Almost three years ago (March 12, 2011, at OpEdNews), I posted the piece below and then adapted it as a section of Ignoring Poverty in the U.S. (IAP, 2012; see Chapter Five: The Teaching Profession as a Service Industry). Below I am posting the draft version from Ignoring (with a few added hyperlinks), and feel that the key point about the misuse of accountability—drawing on a scene from Ralph Ellison’s Invisible Man—highlights how teaching is an invisible profession. If not the whole piece, please consider my examination of the scene between the novel’s narrator and Kimbro below.

“A Question of Power”—Of Accountability and Teaching by Numbers[i] 

The speaker in Adrienne Rich’s “Diving into the Wreck” confronts the contrast between land and sea—”the sea is another story/ the sea is not a question of power”—leaving the clear message that our world is “a question of power.” Over the past thirty years, the education reform debate and the rising calls for education reform have exposed themselves as a question of power. The education reform debate is a mask for the powerful to maintain their power at the expense of marginalized groups, primarily people trapped in poverty. The first three years of the Obama administration have evolved into intense clashes about policy and commitments in the field of education, exposing that the education reform debate is about more than our schools; it is a question of power. Unless the sleeping giant—the voice of educators—is awakened, the power will remain in the hands of the inexpert.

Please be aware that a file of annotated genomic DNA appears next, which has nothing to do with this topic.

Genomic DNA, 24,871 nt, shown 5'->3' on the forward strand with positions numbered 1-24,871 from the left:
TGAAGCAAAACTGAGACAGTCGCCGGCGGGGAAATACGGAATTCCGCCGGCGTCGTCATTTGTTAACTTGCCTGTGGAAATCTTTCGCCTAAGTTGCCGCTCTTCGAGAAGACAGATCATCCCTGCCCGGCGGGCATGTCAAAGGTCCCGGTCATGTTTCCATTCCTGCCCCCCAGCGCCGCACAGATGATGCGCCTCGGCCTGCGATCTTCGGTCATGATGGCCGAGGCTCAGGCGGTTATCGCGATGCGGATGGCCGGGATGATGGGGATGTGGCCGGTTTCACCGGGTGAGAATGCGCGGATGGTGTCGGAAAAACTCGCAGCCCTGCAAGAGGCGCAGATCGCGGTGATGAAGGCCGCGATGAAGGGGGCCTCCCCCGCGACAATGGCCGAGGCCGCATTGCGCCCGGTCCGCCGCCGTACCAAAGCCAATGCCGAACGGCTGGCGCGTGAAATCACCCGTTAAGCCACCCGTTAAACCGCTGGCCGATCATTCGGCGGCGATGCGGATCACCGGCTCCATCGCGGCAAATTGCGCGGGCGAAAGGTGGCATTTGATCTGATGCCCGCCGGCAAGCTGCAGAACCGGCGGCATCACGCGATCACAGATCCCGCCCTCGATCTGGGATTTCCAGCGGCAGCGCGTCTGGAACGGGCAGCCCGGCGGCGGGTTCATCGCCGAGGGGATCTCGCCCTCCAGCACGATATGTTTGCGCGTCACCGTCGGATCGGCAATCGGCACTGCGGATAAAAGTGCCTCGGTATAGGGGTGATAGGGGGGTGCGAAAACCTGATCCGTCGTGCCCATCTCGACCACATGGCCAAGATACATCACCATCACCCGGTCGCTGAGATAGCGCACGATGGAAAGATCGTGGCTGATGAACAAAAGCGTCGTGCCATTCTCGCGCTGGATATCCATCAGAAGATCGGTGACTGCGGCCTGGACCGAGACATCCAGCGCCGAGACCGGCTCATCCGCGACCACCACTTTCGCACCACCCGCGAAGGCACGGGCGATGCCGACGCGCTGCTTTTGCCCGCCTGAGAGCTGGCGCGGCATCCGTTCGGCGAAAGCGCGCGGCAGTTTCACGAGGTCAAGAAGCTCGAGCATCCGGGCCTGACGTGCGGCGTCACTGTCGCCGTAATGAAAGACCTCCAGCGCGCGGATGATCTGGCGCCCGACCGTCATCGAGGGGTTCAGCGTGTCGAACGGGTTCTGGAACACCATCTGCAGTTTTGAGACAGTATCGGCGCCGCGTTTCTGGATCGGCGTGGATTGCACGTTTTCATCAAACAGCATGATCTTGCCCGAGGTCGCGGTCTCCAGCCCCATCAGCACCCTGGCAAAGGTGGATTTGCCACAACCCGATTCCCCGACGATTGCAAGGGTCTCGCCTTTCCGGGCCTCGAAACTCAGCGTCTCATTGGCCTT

As many ignored or marginalized the rallies in Wisconsin about teachers’ rights and the role of unions in our public education system, a role that is not nearly as unified as the public believes since many states are non-union (Larkin, 2011), the corporate and political elite continued to speak from positions of celebrity and authority that lack expertise and fly above the accountability that they champion: